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Volcano Watch — What will it take to grow another ice cap on Mauna Kea?

In the past half-million years, Mauna Kea has supported an ice cap at least four times. These glaciations occur when the climate is cold and wet, when more snow falls each year than melts.

Ice caps are large glaciers in which ice flows outward in all directions from the cap's thickest points. As the ice flows, it erodes the surface, picking up and transporting underlying rocks and ash, and eventually deposits them as garlands of loose debris at the edge of the ice cap. Geologists interpret these deposits, known as end moraines, to infer the extent of past ice-cover and to provide clues about the climatic history of Hawai`i’s alpine environments.

Since it is always cold at the summit of Mauna Kea, why is there no ice cap today? East Hawai`i has no shortage of moisture, and Mauna Kea receives much more snow each winter than do many of the ice caps in the polar regions. The warm summer temperatures on modern Mauna Kea prohibit glaciation, however, since nearly all of the snow and ice melts away.

What might depress summer temperatures enough to grow an ice cap? Elevation is one factor. The atmosphere gets roughly 2 degrees Celsius (3.5 degrees Fahrenheit) colder for 300 m (1,000 ft) of elevation gain. At over 4,000 m (14,000 ft) above sea level, it is reasonable to expect the summit of Mauna Kea to be about 20 degrees Celsius (50 degrees Fahrenheit) colder than Hilo.

Rapid growth of the island through volcanic processes has increased its mass enough that the island has sunk under its own weight. During the most recent Mauna Kea glaciation 14,000 years ago, the summit was only about 40 m (150 ft) higher than it is today. Elevation alone is not enough, however, to explain why ice caps persisted on Mauna Kea, because we see evidence that they reached as low as 3,350 m (11,000 ft) elevation.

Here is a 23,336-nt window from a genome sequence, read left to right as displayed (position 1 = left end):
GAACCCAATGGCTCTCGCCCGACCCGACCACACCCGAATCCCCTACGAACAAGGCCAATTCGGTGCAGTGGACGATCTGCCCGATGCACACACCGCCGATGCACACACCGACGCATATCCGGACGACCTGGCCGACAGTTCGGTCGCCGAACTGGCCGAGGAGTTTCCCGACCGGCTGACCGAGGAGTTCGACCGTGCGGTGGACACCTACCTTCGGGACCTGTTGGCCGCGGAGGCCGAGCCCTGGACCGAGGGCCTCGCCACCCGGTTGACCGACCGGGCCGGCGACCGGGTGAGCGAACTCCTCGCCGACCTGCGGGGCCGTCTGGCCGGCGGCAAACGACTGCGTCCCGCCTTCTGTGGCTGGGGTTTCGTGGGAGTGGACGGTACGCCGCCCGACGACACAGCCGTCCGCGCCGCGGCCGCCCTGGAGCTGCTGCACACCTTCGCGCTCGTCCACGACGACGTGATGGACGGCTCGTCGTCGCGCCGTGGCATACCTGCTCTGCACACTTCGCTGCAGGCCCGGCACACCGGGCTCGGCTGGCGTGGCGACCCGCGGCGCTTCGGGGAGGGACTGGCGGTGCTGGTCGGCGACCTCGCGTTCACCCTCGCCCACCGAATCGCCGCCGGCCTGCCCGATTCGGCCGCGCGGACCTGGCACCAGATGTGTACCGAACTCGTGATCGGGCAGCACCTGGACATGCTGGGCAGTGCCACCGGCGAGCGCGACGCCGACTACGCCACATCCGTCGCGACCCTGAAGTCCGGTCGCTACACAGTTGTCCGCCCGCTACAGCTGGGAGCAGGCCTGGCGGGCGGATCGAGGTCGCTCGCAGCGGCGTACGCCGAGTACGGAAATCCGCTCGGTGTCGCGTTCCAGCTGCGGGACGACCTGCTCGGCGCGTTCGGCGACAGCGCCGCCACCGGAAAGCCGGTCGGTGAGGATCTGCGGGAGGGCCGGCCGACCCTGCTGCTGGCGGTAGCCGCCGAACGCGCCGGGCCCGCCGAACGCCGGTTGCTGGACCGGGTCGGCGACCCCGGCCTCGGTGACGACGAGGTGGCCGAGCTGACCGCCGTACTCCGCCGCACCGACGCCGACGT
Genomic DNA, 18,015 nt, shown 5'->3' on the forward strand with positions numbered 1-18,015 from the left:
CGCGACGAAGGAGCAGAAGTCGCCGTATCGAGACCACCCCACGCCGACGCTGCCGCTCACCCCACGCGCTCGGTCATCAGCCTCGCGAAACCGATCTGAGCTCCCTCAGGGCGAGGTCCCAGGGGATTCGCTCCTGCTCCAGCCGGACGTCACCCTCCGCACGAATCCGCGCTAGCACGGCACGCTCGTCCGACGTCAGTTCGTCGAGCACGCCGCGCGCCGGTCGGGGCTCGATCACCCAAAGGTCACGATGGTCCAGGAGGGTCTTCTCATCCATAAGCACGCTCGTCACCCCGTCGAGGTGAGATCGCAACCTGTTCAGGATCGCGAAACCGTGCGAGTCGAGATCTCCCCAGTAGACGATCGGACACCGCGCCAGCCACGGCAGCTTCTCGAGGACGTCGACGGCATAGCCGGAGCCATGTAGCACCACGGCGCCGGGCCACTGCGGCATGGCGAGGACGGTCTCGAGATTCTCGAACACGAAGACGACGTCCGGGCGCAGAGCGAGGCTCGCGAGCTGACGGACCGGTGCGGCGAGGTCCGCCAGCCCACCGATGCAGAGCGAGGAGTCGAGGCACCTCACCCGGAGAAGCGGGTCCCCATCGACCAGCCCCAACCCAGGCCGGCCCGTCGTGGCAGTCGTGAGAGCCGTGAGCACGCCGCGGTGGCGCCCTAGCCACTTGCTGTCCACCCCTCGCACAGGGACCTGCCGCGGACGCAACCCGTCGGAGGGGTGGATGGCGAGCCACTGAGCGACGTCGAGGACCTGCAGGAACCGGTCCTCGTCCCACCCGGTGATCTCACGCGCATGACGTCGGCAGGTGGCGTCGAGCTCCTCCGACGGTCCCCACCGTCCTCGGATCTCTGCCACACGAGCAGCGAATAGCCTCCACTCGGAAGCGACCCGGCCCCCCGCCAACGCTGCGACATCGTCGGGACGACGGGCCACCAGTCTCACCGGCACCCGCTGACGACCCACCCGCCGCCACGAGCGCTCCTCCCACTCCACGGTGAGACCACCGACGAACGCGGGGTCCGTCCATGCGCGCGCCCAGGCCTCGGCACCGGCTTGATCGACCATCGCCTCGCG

Glaciations are also controlled by the amount of solar radiation (heat) that reaches Earth’s surface. Changes in the shape of Earth’s orbit around the sun and in the orientation of Earth’s rotational axis affect the amount and distribution of the radiation. The color and roughness of Earth’s surface determine whether the radiation is reflected or absorbed and re-emitted as heat. The composition of the atmosphere controls whether the reflected radiation is directed away from Earth or back toward it.

As you know, wearing light colors outside helps you stay cooler. A large polar ice cap does the same for the planet. A large ice cap at the North or South Pole changes the color of part of the planet from green, blue, or brown, to white. The snow reflects most of the radiation that hits Earth. Cooling at the poles is enough to impact the surrounding area significantly and likely depresses temperatures globally.

Low levels of greenhouse gases—mainly water vapor, carbon dioxide, and methane—decrease the amount of radiation that is absorbed and reemitted back toward Earth, ultimately causing temperatures to decrease. Analyses of gases trapped in ice cores reveal that three of the four glaciations on Mauna Kea indeed correspond to low levels of greenhouse gases in the atmosphere.

The Mauna Kea glaciations also correspond to glaciations elsewhere in the world, indicating that the planet was cooler than it is today. Furthermore, computer models estimating solar radiation using Earth’s orbital configuration show that three Mauna Kea glaciations occurred at times of predicted low radiation.

Today, measurements taken on Mauna Loa show increasing atmospheric concentrations of greenhouse gases. Solar radiation may be decreasing, though not quickly enough to offset the warming effects of the elevated levels of greenhouse gases.

By looking at past geologic events, such as glaciations, we can appreciate the complex interactions between geologic cycles on this planet and the enormous influence of the sun. Can we expect another ice cap anytime soon? Elevated greenhouse gasses plus the ongoing subsidence of the island make conditions unfavorable for another glaciation for at least the next couple of thousand years.


Volcano Activity Update

A lava lake within the Halema‘uma‘u Overlook vent during the past week resulted in night-time glow that was visible from the Jaggar Museum overlook. The lake has been about 60–80 m (200–260 ft) below the floor of Halema‘uma‘u Crater and visible by HVO's Webcam through much of the last month. This past week, the level fluctuated due to deflation-inflation (DI) cycles at the summit, reaching a high level of about 56 m (180 ft) below the Halema‘uma‘u Crater floor.

On Kīlauea's east rift zone, surface lava flows on the pali and coastal plain continued advancing towards the ocean. As of Wednesday, June 6, the active flows were 1.7 km (1.1 miles) from the ocean; there was no active ocean entry. Within the Pu‘u ‘Ō‘ō crater, a lava pond was active and several small lava flows were erupted onto the crater floor over the past week.

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